In this video, Tom explains how datums work, together with a datum reference frame, to allow you to inspect an imperfect part.

Datum Fundamentals  

A manufactured part will never be perfect. When inspecting a manufactured part, the inspector must compare the imperfect part with the theoretically perfect version shown on the drawing. This can only be done by creating a “perfect grid” to measure the manufactured part against. This “perfect grid” is the datum reference frame. 

datum is a theoretical exact plane, axis, line, point of combination thereof that Geometric Dimensioning and Tolerancing or dimensional tolerances are referenced to. It only exists theoretically, but can be simulated by measurement equipment such as granite slabs, gauge blocks, gauge pins, etc.  A datum feature is a tangible surface (planar or cylindrical) on a part where the theoretical datum is constructed. It is usually an important functional surface that other dimensions reference to. A datum and a datum feature are not the same thing because a part is never completely perfect.  

datum reference frame is the coordinate system created by the datums specified in the part drawing.  

The example in Figure 1 shows a manufactured part with four holes and the datum reference frame (the “perfect grid”) for that part. 

Figure 1: Four Holed Part with Datum Reference Frame 

Using the Datum Reference Frame for Inspection

The datum reference frame creates our “perfect world” scenario of the part. So, how do we measure our imperfect part against this theoretically perfect world?  

The order of the datums referenced in a feature control frame is important for the measurement of the part. The primary datum (commonly Datum A) will be the first to be constrained. It requires at least three points of contact, and controls three degrees of freedom. 

The secondary datum (commonly Datum B) will always be perfectly perpendicular to Datum A. When measuring the part, the part must have 2 points of contact with Datum B. Datum B is constraining an additional two degrees of freedom. 

The tertiary datum (commonly Datum C) will always be at 90 degrees to Datum A and Datum B. It is the last datum to be fixed during measurement. 

So how is this done? We can virtually or physically simulate the datum reference frame and measure the part against it.  Below, we will discuss simulating the datum reference frame for our example in Figure 1.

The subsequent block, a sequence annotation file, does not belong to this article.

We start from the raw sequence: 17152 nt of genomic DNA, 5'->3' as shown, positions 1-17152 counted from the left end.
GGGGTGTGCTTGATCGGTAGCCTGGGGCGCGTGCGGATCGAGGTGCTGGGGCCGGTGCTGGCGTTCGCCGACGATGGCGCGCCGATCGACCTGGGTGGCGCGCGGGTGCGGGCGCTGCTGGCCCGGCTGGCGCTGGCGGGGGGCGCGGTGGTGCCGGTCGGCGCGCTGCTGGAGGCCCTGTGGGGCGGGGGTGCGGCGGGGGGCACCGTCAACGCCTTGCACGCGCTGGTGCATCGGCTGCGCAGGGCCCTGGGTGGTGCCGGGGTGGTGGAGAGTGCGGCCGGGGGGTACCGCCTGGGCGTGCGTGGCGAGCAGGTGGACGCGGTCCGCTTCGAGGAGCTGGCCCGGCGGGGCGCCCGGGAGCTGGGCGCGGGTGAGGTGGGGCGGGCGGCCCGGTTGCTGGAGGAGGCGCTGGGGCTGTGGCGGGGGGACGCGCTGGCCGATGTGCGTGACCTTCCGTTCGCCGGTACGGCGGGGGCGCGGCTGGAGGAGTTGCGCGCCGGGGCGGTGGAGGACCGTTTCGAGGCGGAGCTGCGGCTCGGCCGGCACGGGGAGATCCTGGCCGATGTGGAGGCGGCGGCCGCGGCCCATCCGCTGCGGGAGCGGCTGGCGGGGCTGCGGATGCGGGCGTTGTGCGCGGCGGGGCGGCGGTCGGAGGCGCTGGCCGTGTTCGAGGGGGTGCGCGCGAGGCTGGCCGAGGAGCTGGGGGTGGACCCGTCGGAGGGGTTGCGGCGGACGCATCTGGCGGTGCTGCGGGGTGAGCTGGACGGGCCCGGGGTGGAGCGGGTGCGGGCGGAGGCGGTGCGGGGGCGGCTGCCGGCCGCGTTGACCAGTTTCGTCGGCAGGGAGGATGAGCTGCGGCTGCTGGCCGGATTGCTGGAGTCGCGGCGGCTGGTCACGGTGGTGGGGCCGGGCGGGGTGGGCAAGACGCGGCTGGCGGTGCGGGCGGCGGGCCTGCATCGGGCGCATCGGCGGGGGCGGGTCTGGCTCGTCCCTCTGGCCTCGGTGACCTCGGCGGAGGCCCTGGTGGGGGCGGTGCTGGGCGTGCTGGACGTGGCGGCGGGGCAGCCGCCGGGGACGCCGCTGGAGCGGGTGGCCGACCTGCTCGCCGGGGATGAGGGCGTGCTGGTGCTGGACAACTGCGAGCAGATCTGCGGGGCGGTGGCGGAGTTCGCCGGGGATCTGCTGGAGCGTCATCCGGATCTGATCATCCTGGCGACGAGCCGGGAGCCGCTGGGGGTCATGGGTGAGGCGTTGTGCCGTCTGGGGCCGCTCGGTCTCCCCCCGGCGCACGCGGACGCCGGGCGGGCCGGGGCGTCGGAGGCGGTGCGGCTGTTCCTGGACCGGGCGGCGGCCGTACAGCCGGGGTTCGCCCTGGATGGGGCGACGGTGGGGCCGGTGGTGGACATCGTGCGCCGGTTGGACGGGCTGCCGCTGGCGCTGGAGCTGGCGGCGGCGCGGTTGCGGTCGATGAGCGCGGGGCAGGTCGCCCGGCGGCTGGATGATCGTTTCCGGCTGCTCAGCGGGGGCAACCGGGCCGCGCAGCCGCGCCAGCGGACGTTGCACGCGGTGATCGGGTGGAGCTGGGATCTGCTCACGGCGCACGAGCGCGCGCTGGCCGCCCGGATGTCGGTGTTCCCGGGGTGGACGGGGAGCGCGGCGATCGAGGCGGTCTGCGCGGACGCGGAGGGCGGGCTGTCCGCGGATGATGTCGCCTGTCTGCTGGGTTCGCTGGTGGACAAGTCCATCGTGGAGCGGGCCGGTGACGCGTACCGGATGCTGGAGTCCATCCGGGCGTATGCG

To measure our imperfect part, we would follow these steps: 

First, we need to align our part to Datum A. A granite table can be used to simulate Datum A. Lay the part down on the granite table, and ensure that it has at least three points of contact. In Figure 1, Datum Plane A is the hatched area. 

Next, we need to align our part to Datum B. Datum B can be simulated using a gauge block. Slide the part so that it butts up against the gauge block (Datum B), only to where it meets two points of contact. The part must be kept flush with Datum A, as it is the primary datum. With the part aligned to Datum A and Datum B, the part can now only slide in two directions – left and right. (See Figure 1.) 

Last, we will align our part with Datum C. Virtually, what the CMM is doing is creating a flat plane perpendicular to Datum A and Datum B. It’s coming in until the part makes one point of contact to Datum C. Datum C is going to be 90 degrees from Datum B and from Datum A. 

Now that we have simulated all three datums, we have built the Datum Reference Frame. We have aligned our part to the perfect world scenario. This is the most important step of the inspection, and now every measurement that is related to datum reference frame ABC will be measured against this perfect world scenario. 

For our part in Figure 1, let’s say we have a position tolerance of 0.001 related to datums ABC. In a perfect world, these holes would have a basic dimension from our datums on our drawing – this is the perfect location for the four holes. When we’re placing our manufactured part on a CMM and aligning it to the datum reference frame, we’re seeing how well those four holes align with their perfect position. If the error is above 0.001, the part is rejected.  


 A manufactured part will never be perfect. As an inspector, your job is to compare the imperfect part to the perfect version of that part. To compare the two, we need a way to align our imperfect part to the “perfect world” represented by the part drawing. We are able to align this imperfect part by creating our datum reference frame ABC, and then aligning the part to the datums in that order: first aligning to Datum A, then Datum B, and finally, Datum C. 

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